• 1- Cawley (2011) On the Atmospheric Residence Time of Anthropogenically Sourced Carbon Dioxide,
      Energy & Fuels
    • 2- Haustein et al (2017) A real-time Global Warming Index, Scientific Reports

Chris Brierley, Senior Lecturer, University College London:

From a logic perspective, this effort makes two utterly unjustified assumptions:
(1) That any changes in low cloud cover are natural, rather than human-induced. The research discipline of aerosol-cloud interactions exists to explore this relationship; and the charlatans selling cloud-seeding would argue vociferously against all cloud changes being natural.
(2) Correlation = causality. Just because two time series show a strong correlation, does not mean that one causes the other. In fact, I’ve no idea why the authors think reducing cloud cover drives warming, rather than the over way around. The IPCC report, (Boucher et al1, cited by them) states that warming causes low cloud cover. An enlightening example to highlight this kind of error is the correlation between the number of storks and birth rate in Europe2.

But this article also misses some important hallmarks of real science:
(1) It gives only one reference to research by other scientists.
(2) Even this is a mis-application: they authors neglect to include any time-variation in their equation. This effectively assumes that the Earth responds instantaneously to any drivers.
(3) They explicitly state at the outset that they do not consider models as evidence.
(4) They do not explain where their data has come from (I guess though that the cloud cover has come from satellite irradiance, processed through a model).
(5) They infer meaning well-beyond the scope of their data, without any justification.

    • 1- Boucher et al (2013) Clouds and aerosols. In Climate change 2013: the physical science basis. Contribution of Working Group I to the Fifth Assessment Report of the Intergovernmental Panel on Climate Change
    • 2- Matthews (2000) Storks deliver babies (p= 0.008), Teaching Statistics

Mark Richardson, Research Assistant, UCLA/NASA JPL:

Errors in this manuscript include:

(1) The climate model comparison shows the opposite of what Kaupinen & Malmo claim.

(2) Their assumed warming effects of CO2 are much smaller than we’ve measured.

(3) They say that clouds and humidity are causing all the temperature change but satellite measurements suggest, if anything, the opposite.

(4) Humans caused the CO2 rise and the oceans are absorbing CO2, this is changing ocean pH. Kaupinen and Malmi falsely say the opposite: that oceans are adding CO2 to the air.

There’s tons of observational evidence that human activity is driving global warming, and this data supports the projected range of ongoing and future global warming. The Kaupinen and Malmi conclusions are based on misrepresenting research, ignoring most of the evidence, correlating things then mixing up what causes what, and using false numbers.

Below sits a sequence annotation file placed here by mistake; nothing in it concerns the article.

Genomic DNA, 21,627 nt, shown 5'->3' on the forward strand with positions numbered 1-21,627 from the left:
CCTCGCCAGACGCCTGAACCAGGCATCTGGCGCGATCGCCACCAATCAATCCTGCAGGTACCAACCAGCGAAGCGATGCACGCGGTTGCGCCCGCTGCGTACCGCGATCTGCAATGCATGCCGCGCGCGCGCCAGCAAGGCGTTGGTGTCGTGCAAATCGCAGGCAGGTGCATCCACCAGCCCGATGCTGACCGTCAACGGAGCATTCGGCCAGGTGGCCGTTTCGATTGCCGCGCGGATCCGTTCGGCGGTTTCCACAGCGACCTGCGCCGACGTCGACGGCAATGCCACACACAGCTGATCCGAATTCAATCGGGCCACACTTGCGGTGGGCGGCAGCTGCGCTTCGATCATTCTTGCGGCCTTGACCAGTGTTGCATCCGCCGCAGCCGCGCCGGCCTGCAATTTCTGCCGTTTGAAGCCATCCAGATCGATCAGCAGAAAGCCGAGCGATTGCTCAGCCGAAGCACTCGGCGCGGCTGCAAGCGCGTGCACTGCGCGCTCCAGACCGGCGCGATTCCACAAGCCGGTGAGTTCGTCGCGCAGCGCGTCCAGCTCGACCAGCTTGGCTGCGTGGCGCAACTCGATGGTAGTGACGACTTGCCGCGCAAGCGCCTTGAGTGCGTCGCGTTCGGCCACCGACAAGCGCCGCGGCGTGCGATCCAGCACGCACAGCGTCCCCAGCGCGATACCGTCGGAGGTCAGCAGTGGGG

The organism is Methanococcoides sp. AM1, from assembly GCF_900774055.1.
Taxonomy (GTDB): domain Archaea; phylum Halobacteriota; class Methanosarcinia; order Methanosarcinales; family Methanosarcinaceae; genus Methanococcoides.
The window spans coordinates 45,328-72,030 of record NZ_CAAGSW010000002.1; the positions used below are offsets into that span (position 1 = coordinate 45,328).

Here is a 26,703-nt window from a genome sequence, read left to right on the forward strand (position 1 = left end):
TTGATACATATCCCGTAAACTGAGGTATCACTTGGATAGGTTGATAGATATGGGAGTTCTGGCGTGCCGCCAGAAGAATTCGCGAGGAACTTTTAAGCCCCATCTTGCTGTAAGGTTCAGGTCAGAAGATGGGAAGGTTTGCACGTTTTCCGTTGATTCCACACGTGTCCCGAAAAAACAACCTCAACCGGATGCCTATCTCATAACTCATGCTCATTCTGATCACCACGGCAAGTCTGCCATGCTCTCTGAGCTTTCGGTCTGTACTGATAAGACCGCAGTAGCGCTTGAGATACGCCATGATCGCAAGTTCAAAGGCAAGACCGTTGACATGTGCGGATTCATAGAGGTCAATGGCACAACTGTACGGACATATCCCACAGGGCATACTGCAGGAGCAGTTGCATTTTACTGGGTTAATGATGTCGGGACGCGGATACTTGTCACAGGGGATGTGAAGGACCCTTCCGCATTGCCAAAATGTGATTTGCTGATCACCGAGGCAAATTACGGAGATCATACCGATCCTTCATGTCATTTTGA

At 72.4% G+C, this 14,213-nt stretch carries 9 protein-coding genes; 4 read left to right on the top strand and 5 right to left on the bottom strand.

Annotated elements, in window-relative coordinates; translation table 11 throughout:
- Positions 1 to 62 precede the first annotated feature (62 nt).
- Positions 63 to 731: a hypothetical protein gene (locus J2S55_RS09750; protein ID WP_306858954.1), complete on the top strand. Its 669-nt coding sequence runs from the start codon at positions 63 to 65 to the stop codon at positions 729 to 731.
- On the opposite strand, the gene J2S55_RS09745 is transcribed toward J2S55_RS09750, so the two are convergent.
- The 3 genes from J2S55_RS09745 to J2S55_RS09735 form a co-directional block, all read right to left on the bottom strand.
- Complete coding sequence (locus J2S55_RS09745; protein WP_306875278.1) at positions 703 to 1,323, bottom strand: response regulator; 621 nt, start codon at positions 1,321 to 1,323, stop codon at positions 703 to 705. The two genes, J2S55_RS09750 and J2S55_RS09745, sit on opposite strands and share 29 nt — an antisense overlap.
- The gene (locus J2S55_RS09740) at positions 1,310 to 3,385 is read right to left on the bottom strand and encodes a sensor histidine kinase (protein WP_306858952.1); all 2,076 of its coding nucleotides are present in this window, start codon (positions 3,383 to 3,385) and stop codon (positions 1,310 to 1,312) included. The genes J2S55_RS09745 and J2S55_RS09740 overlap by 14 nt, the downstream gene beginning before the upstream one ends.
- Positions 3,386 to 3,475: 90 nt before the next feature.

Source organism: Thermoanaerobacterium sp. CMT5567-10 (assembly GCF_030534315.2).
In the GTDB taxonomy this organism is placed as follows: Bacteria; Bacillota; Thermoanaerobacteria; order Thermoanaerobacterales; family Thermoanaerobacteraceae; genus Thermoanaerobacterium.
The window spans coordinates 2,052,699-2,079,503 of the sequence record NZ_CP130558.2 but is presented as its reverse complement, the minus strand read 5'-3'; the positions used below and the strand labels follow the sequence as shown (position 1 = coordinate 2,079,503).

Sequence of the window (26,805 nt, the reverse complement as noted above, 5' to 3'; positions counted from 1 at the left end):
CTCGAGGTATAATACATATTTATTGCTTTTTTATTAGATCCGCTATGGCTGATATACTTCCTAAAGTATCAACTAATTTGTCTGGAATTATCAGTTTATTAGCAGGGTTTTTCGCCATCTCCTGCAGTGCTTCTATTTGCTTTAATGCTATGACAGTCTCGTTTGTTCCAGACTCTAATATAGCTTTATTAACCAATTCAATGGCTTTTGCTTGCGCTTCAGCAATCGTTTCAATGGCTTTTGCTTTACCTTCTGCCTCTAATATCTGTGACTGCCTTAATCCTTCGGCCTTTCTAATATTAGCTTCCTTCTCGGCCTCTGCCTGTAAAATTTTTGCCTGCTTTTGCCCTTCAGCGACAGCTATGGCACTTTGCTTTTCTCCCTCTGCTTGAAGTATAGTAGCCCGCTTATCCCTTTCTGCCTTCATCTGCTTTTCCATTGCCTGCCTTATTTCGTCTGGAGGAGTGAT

Climate models simplify and apply the laws of physics to calculate Earth’s climate. Include human pollution since 1880 and they show global warming as observed, but if you only include natural changes (e.g. in the Sun and volcanoes) they calculate almost no warming. Kaupinen and Malmi’s article is totally confused and thinks this shows that the models can’t be trusted. It actually shows that if our physics is right then most observed warming is due to human activity.

The biggest single factor is increasing carbon dioxide (CO2) levels in the air. This is a gas that traps infrared heat trying to escape Earth and warms us up. Venus has many times more CO2, and it’s the main reason its surface is hot enough to melt lead. We’ve measured CO2 heating Earth1,2 and Planck’s Law tells us that this would directly warm Earth by about 300% more than assumed by Kaupinen and Malmi3.

Most of their article talks about changes in clouds and humidity. Physics tell us what to expect from clouds, and satellites have measured these changes4,5. We’ve also measured tropical clouds getting higher6, low clouds retreating when it warms7, and changes in ice and liquid mixtures in clouds8.

Newer work shows that cloud changes and how they insulate Earth and reflect sunlight can be calculated and predicted from changing temperature patterns9,10,11,12, i.e., the temperature patterns can mostly explain monthly cloud changes instead of the other way around.

Finally, after using a bunch of nonsense calculations to say that 0.1 °C warming is from CO2, they say that 90% of the change in CO2 is caused by the oceans. This violates conservation of mass from basic chemistry13: the oceans are actually absorbing CO214,15 which, again, is the complete opposite of what Kaupinen and Malmi claim. Without claiming the opposite of reality, their conclusions cannot be supported.

There are multiple more detailed rebuttals from many others, all saying more or less the same, including …

  • Richard Betts, Professor, Met Office Hadley Centre & University of Exeter
  • Victor Venema, Scientist, University of Bonn, Germany
  • Stephen Po-Chedley, Postdoctoral Research Fellow, Lawrence Livermore National Laboratory
  • Zeke Hausfather, Research Scientist, Berkeley Earth

Not one single respected subject matter expert finds this paper to be credible. The only people who do are those who don’t actually understand the science but instead find it useful for the promotion of climate denialism.

Further Reading

Tweets on the Clouds Paper

Meanwhile the liars such as Russia Today and also Fox News are promoting this seriously flawed paper.

2 thoughts on “New paper claims clouds cause climate change”

  1. Sounds like the 97% claim originated by the author of this particular website. If you buy the 97% claim, this paper is even easier to believe.